Is the Telegraph up to no good?

Hmmm.

 

Last week The Telegraph ran a ‘review’ of ‘potential’ challengers to Google in online search.

 

The article has since raised one or two eyebrows in the online PR community – here.

 

It’s been argued that the Telegraph got their facts wrong in talking down Yahoo’s ongoing challenge to Google, but more importantly (and potentially damagingly) that some of the ‘Seven potential threats’ in question, which just happen to be UK-based, have an (initially undisclosed) affiliation with telegraph.co.uk.

 

It is ‘indeed’ strange that the Telegraph article doesn’t mention semantic search,  and those engines like hakia and Powerset (regardless that the latter only searches Wiki for now – we’re talking about the future!). 

 

Semantic search harnesses meaning in online content, allowing the user to navigate their way through increasing amounts of content intelligently, unlike poor dumb Google which doesn’t understand that ‘Juliette Garside’ is a journalist, or that ‘WHY STRUGGLE?’ is the header of a newspaper article.

 

So what’s the score here?

 

Is the Telegraph merely extending the ‘little Englander’ ethos commonly found in its’ World News section?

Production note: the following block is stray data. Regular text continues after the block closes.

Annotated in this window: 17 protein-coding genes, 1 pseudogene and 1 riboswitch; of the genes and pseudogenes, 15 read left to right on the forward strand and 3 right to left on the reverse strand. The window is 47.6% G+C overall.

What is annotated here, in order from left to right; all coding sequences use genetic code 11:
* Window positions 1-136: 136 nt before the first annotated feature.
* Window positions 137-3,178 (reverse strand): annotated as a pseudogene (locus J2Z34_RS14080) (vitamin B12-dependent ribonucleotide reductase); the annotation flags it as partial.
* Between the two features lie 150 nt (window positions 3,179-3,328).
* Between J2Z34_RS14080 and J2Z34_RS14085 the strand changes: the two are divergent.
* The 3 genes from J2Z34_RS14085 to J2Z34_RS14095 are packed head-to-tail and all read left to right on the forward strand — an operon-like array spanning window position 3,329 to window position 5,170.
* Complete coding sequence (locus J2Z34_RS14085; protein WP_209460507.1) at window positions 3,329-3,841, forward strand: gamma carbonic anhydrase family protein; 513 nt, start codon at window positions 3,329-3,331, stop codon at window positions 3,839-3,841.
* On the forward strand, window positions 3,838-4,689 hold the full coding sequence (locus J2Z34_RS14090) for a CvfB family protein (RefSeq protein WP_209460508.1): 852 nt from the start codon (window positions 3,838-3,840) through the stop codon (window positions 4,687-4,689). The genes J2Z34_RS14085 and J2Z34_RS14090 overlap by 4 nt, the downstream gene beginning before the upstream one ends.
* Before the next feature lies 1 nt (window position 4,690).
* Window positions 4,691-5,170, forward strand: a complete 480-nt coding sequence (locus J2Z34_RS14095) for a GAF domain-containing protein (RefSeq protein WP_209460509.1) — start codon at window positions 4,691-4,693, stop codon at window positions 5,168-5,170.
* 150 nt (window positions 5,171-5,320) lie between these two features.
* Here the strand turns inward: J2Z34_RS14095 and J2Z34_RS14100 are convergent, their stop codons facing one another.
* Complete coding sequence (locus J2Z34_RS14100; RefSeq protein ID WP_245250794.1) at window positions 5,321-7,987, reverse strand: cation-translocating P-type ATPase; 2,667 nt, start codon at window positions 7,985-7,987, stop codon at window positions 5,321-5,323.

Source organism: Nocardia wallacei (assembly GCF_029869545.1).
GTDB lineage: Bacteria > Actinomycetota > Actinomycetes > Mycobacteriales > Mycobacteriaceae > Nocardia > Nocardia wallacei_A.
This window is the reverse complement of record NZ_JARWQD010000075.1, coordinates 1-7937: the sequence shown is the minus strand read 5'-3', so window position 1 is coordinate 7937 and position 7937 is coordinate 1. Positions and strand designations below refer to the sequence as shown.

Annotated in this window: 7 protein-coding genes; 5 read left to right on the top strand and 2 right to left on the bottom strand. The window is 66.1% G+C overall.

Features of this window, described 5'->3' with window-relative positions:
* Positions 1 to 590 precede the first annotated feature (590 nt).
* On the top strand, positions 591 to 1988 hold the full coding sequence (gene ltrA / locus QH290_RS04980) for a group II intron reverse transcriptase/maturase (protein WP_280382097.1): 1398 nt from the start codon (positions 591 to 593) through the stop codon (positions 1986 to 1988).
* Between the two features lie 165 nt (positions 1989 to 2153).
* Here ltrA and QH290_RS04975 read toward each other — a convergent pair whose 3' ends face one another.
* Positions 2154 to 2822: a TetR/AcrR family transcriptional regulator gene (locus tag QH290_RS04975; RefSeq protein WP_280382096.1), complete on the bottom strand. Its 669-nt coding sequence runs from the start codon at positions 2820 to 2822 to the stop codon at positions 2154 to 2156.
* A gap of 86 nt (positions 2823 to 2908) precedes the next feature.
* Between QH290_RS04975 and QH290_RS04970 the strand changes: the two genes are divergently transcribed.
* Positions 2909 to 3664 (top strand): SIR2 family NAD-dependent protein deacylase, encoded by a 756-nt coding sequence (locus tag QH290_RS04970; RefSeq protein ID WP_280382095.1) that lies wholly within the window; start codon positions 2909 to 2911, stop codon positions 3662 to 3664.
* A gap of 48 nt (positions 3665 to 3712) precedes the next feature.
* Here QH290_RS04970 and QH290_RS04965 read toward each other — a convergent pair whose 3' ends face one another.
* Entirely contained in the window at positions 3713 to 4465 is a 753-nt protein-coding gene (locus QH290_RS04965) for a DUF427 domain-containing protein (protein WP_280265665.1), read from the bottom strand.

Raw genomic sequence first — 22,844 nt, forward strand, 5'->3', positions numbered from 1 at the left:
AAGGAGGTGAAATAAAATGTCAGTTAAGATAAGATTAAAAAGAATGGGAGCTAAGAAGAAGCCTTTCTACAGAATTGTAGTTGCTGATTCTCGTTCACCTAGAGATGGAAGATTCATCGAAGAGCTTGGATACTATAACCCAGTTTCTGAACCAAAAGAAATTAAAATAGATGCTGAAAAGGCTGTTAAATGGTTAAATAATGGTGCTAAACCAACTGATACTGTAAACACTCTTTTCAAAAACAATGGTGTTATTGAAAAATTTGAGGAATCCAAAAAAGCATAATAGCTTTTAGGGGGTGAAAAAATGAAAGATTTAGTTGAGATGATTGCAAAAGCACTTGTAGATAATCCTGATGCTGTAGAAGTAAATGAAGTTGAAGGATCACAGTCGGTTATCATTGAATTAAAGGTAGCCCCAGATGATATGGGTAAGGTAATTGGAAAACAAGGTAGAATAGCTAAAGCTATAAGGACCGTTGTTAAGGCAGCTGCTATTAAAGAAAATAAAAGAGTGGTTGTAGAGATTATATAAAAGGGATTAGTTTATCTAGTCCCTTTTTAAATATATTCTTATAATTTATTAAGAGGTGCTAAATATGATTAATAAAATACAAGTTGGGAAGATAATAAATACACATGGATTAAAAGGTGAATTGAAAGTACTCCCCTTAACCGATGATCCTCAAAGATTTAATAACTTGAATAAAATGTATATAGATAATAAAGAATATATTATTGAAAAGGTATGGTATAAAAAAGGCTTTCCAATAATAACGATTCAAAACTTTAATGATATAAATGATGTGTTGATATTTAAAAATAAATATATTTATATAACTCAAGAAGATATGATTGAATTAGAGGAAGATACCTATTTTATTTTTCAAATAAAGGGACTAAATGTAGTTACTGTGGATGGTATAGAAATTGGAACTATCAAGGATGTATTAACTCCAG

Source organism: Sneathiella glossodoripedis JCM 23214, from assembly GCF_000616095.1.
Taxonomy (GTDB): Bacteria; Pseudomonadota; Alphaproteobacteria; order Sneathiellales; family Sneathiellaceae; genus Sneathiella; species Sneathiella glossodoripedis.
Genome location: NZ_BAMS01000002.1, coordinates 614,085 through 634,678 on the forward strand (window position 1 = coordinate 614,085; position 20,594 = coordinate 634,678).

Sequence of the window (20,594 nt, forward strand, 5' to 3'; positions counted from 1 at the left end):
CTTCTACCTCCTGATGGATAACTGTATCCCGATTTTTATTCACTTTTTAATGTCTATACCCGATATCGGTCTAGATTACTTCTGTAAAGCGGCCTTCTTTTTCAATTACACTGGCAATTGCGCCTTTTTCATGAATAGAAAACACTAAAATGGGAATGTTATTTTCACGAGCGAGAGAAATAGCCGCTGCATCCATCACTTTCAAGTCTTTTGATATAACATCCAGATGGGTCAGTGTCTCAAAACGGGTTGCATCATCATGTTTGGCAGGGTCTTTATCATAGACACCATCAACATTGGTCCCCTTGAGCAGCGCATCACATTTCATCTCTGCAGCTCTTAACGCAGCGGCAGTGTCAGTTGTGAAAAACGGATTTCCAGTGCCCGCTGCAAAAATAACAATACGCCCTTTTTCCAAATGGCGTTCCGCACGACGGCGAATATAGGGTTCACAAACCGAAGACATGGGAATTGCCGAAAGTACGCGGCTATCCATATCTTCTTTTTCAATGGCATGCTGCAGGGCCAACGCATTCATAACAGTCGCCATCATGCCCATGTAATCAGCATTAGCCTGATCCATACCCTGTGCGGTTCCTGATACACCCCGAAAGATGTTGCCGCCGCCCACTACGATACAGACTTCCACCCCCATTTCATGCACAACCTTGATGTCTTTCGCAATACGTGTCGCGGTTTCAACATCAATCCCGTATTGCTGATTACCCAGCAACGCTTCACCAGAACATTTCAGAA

Or is something darker afoot…

 

And while we’re on the (alleged) interface between journalism and marketing, a Martin Stabe Tweet pointed me towards this rather amusing article by the Guardian’s Technology correspondent Charles Arthur a while back. 

 

It’s a lament at the lack of asynchronous communications he receives from marketing types, who phone up with oft cack-handed attempts to plug their latest gadget for review – the author mentions his preferred use of Instant Messenger with his contacts.

 

For some time now, I’ve wondered how many journalists use online messaging tools to keep in touch with their contacts – and to what extent Twitter has impacted on its (or their – there are of course, several messaging services) use.


Well, for those of you who still do message, or for those of you who are curious, you might want to try something I happened across at the weekend – AmIBlocked?

 

It lets you search for users of several messaging services (AOL, Yahoo, MSN, ICQ and Skype) to check whether your contacts are online or not (and hence can suggest if you’re being blocked).


I tried a test this morning with a colleague, and it didn’t satisfactorily work, but y
ou can always try this downloadable version, which might do the trick… 

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